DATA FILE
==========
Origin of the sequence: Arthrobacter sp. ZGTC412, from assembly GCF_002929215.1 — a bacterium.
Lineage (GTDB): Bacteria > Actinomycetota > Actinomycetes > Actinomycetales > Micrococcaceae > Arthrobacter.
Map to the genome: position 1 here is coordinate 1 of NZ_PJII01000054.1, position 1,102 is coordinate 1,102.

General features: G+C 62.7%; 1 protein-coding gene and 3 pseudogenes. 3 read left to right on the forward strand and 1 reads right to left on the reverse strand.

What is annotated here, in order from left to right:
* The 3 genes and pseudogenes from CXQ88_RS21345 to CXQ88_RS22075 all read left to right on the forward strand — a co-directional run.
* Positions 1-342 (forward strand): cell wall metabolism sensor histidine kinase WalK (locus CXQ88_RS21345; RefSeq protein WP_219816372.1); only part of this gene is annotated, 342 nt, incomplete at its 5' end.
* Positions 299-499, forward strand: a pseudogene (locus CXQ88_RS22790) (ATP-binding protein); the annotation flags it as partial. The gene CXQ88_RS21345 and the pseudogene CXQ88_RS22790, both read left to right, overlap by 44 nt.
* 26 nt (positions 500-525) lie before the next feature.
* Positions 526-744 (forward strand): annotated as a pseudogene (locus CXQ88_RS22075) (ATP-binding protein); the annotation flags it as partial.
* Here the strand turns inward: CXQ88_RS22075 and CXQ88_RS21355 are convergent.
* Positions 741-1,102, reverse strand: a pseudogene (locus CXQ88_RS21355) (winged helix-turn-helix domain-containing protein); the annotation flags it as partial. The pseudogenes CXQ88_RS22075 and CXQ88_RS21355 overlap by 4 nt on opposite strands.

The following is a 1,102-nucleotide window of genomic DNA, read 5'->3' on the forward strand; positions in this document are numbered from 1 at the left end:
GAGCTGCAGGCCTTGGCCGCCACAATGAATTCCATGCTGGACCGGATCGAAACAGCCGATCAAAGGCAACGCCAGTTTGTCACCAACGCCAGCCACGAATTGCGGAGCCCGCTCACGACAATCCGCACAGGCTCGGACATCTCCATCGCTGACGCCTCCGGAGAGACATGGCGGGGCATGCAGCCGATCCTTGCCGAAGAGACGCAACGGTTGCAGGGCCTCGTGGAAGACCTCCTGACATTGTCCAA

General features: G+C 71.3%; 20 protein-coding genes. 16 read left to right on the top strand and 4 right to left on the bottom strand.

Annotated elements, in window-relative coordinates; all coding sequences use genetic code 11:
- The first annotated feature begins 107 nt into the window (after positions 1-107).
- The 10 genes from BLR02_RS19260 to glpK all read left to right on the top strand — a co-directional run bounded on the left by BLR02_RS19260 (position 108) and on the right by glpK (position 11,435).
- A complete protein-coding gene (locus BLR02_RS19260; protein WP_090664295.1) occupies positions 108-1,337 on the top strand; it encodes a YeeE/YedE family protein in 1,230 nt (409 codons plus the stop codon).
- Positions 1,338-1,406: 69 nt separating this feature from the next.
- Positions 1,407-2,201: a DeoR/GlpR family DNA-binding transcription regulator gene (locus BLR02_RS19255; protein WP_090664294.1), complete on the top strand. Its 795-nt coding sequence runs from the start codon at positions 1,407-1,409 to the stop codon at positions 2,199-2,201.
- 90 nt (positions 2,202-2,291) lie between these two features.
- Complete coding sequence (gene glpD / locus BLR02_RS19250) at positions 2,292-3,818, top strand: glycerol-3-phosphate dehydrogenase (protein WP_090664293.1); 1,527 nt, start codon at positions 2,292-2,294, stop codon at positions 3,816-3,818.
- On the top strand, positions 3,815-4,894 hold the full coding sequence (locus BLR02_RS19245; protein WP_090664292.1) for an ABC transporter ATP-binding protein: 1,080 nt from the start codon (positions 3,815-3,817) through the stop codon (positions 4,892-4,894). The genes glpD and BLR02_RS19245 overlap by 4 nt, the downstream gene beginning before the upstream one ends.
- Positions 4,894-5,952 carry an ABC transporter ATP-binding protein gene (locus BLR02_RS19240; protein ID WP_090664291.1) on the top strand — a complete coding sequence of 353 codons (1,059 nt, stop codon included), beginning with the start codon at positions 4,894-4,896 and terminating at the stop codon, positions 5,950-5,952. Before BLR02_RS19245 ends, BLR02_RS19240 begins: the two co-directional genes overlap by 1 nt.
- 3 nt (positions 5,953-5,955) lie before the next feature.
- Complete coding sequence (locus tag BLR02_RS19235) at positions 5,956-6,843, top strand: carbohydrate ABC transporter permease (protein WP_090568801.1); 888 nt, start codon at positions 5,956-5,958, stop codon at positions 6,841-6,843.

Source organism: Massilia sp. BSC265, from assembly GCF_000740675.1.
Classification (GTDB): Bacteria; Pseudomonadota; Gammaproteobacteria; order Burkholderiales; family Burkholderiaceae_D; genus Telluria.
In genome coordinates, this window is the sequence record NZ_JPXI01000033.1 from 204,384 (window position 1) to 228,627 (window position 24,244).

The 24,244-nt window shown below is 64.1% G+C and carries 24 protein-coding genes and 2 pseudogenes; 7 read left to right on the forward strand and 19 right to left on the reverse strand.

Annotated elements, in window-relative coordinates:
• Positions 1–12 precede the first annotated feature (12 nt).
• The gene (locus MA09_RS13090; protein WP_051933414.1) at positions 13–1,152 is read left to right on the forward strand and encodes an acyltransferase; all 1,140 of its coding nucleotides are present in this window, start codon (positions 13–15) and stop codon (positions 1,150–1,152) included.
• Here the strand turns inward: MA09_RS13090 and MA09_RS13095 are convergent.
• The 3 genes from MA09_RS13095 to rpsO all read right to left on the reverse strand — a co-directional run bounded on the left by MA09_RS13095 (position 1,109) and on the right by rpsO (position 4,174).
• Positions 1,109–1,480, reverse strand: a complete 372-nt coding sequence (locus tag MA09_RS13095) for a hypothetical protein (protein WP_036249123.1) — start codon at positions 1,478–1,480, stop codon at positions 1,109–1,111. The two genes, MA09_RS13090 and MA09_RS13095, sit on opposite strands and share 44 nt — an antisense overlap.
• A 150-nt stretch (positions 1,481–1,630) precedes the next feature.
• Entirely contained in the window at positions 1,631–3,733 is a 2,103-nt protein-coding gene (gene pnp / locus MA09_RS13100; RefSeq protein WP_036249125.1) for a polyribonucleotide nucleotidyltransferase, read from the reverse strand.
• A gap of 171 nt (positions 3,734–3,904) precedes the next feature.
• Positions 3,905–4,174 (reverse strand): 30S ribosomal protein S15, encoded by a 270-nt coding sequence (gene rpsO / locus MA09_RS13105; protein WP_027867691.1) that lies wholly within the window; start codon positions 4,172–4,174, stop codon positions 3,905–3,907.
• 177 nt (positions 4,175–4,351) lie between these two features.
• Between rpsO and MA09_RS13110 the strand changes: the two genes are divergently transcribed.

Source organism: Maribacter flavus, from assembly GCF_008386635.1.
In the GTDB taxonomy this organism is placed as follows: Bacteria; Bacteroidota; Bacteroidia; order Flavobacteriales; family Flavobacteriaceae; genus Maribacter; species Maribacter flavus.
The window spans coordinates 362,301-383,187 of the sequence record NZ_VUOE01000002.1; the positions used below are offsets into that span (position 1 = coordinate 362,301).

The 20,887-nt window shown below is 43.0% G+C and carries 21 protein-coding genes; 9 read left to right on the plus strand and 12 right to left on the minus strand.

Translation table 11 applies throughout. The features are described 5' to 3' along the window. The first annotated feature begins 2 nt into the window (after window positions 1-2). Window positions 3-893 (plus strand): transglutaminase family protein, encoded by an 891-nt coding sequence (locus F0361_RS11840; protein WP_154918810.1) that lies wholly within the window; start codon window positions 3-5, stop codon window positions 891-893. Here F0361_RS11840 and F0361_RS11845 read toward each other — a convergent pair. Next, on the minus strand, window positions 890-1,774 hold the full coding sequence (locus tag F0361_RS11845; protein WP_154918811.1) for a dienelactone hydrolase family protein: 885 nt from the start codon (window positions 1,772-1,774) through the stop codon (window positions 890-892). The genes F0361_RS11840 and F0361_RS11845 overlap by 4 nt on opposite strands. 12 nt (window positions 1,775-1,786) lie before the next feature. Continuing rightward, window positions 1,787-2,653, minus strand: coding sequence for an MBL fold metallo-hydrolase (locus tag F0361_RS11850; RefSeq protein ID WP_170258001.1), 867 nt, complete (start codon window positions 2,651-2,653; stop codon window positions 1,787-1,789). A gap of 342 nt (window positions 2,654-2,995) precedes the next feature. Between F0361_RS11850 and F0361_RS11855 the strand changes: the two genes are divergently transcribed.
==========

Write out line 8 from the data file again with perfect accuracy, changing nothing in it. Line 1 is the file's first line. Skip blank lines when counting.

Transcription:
* Positions 299-499, forward strand: a pseudogene (locus CXQ88_RS22790) (ATP-binding protein); the annotation flags it as partial. The gene CXQ88_RS21345 and the pseudogene CXQ88_RS22790, both read left to right, overlap by 44 nt.